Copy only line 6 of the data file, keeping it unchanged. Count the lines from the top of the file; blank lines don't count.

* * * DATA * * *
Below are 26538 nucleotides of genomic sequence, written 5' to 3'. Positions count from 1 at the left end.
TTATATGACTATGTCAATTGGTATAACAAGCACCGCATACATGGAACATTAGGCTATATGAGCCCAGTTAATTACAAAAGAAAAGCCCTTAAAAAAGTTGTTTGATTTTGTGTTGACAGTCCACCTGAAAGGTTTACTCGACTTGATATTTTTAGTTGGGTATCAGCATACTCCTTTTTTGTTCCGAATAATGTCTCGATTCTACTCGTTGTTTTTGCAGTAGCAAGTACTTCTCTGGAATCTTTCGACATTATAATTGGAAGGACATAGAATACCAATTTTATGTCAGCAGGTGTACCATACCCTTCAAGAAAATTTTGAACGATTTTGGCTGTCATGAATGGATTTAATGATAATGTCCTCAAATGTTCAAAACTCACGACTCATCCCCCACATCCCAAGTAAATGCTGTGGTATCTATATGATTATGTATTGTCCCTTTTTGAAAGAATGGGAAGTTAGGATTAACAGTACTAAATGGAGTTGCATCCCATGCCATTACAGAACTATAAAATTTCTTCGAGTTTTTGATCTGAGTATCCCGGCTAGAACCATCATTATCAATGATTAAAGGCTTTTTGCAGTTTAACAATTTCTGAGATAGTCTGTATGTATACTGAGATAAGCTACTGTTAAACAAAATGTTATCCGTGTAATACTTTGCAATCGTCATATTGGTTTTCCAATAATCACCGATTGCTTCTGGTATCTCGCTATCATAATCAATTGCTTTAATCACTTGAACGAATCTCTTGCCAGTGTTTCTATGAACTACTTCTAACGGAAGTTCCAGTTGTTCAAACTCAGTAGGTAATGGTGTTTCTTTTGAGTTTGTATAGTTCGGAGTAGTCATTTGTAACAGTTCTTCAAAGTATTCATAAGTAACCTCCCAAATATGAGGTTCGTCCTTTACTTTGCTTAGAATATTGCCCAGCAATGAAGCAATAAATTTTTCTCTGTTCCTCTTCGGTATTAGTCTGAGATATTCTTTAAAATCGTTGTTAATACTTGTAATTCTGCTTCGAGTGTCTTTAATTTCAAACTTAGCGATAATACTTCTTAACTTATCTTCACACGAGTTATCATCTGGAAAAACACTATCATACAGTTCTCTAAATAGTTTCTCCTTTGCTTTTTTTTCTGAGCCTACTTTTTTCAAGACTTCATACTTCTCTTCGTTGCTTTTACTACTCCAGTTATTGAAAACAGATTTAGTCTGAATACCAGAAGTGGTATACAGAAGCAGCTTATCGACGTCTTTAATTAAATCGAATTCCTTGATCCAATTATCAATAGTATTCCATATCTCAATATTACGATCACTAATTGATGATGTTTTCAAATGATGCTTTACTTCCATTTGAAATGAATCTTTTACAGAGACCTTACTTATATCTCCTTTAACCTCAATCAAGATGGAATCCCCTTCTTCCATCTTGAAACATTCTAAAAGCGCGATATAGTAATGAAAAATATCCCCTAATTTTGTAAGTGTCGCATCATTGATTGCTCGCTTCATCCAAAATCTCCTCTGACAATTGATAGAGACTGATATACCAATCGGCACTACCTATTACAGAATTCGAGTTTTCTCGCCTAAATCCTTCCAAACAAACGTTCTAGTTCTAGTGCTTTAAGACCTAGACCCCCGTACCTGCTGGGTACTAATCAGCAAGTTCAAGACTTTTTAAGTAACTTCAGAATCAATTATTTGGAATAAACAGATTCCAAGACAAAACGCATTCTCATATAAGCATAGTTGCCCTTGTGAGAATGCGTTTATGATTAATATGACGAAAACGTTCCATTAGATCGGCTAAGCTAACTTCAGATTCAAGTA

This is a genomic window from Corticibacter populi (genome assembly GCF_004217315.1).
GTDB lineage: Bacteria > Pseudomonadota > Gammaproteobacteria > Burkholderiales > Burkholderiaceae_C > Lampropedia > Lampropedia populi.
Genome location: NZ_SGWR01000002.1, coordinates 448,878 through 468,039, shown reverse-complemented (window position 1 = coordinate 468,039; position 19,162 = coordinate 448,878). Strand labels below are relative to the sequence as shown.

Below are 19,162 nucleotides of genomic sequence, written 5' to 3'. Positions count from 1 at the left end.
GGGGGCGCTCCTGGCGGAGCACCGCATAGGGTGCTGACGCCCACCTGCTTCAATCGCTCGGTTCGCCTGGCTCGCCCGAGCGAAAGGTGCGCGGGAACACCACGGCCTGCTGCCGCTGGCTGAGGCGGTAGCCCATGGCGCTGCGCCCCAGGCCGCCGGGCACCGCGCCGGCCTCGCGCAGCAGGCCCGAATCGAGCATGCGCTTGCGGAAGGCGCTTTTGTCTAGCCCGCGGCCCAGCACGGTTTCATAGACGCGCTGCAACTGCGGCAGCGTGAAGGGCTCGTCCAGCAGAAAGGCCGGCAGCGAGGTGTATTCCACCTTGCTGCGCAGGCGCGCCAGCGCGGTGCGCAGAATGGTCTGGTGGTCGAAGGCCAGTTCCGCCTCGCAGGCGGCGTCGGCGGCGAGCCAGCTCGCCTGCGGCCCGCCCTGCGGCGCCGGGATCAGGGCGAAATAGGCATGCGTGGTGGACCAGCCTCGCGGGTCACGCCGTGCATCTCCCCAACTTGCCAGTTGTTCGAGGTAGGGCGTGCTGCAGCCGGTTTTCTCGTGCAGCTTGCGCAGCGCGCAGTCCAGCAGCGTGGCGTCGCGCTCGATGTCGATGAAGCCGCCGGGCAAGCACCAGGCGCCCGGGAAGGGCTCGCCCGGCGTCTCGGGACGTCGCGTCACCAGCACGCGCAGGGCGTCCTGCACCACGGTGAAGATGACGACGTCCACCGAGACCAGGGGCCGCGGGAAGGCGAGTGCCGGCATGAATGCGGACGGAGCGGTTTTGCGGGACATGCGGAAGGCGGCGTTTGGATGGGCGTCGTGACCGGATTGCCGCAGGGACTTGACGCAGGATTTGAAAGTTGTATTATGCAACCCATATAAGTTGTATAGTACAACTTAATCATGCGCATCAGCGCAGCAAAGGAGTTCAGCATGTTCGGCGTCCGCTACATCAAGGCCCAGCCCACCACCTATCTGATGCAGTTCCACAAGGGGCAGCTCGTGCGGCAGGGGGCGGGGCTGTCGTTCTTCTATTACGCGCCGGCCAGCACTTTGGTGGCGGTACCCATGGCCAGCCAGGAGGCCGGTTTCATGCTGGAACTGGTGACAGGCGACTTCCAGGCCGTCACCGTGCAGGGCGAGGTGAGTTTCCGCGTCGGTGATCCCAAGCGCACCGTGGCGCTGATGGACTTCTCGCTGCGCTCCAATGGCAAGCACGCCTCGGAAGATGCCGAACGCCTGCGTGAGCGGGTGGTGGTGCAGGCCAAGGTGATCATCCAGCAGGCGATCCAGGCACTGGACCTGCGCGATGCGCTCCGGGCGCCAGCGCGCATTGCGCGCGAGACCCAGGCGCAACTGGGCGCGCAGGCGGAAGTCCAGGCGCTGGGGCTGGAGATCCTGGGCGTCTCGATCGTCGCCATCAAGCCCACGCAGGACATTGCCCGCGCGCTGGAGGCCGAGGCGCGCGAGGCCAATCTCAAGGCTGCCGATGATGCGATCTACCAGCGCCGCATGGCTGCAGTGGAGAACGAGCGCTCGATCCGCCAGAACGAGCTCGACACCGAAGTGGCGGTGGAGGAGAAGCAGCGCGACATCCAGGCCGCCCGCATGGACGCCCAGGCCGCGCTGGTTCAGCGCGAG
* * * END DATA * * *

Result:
Below are 19,162 nucleotides of genomic sequence, written 5' to 3'. Positions count from 1 at the left end.